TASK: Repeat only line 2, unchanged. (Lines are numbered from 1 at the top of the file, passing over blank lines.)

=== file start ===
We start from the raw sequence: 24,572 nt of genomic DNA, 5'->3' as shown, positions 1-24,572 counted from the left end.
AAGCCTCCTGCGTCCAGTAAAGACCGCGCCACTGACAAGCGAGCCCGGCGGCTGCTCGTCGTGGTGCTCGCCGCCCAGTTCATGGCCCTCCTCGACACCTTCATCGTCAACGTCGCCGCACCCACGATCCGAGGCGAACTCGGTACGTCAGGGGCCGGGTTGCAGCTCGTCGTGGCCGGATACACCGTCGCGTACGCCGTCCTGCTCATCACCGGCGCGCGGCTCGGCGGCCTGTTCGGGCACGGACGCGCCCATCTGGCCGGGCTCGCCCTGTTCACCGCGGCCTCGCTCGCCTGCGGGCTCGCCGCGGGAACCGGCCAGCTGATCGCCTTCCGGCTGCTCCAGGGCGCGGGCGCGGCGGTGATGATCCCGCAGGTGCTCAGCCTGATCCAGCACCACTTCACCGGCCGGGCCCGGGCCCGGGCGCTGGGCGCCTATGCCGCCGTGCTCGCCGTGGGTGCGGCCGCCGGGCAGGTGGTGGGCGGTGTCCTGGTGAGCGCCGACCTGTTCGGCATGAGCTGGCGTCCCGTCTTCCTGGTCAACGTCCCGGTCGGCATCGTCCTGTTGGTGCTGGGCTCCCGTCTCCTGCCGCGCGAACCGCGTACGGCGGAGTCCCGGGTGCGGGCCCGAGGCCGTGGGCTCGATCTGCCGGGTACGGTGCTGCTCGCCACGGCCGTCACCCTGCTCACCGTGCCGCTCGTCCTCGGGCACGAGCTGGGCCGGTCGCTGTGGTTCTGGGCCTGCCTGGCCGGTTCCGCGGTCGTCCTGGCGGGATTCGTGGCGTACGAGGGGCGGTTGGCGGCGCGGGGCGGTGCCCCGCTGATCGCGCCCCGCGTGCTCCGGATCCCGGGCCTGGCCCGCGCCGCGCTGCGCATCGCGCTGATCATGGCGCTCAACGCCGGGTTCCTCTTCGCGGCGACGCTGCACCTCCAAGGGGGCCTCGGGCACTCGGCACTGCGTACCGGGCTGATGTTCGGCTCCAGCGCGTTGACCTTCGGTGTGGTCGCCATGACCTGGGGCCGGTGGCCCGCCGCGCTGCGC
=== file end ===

AAGCCTCCTGCGTCCAGTAAAGACCGCGCCACTGACAAGCGAGCCCGGCGGCTGCTCGTCGTGGTGCTCGCCGCCCAGTTCATGGCCCTCCTCGACACCTTCATCGTCAACGTCGCCGCACCCACGATCCGAGGCGAACTCGGTACGTCAGGGGCCGGGTTGCAGCTCGTCGTGGCCGGATACACCGTCGCGTACGCCGTCCTGCTCATCACCGGCGCGCGGCTCGGCGGCCTGTTCGGGCACGGACGCGCCCATCTGGCCGGGCTCGCCCTGTTCACCGCGGCCTCGCTCGCCTGCGGGCTCGCCGCGGGAACCGGCCAGCTGATCGCCTTCCGGCTGCTCCAGGGCGCGGGCGCGGCGGTGATGATCCCGCAGGTGCTCAGCCTGATCCAGCACCACTTCACCGGCCGGGCCCGGGCCCGGGCGCTGGGCGCCTATGCCGCCGTGCTCGCCGTGGGTGCGGCCGCCGGGCAGGTGGTGGGCGGTGTCCTGGTGAGCGCCGACCTGTTCGGCATGAGCTGGCGTCCCGTCTTCCTGGTCAACGTCCCGGTCGGCATCGTCCTGTTGGTGCTGGGCTCCCGTCTCCTGCCGCGCGAACCGCGTACGGCGGAGTCCCGGGTGCGGGCCCGAGGCCGTGGGCTCGATCTGCCGGGTACGGTGCTGCTCGCCACGGCCGTCACCCTGCTCACCGTGCCGCTCGTCCTCGGGCACGAGCTGGGCCGGTCGCTGTGGTTCTGGGCCTGCCTGGCCGGTTCCGCGGTCGTCCTGGCGGGATTCGTGGCGTACGAGGGGCGGTTGGCGGCGCGGGGCGGTGCCCCGCTGATCGCGCCCCGCGTGCTCCGGATCCCGGGCCTGGCCCGCGCCGCGCTGCGCATCGCGCTGATCATGGCGCTCAACGCCGGGTTCCTCTTCGCGGCGACGCTGCACCTCCAAGGGGGCCTCGGGCACTCGGCACTGCGTACCGGGCTGATGTTCGGCTCCAGCGCGTTGACCTTCGGTGTGGTCGCCATGACCTGGGGCCGGTGGCCCGCCGCGCTGCGC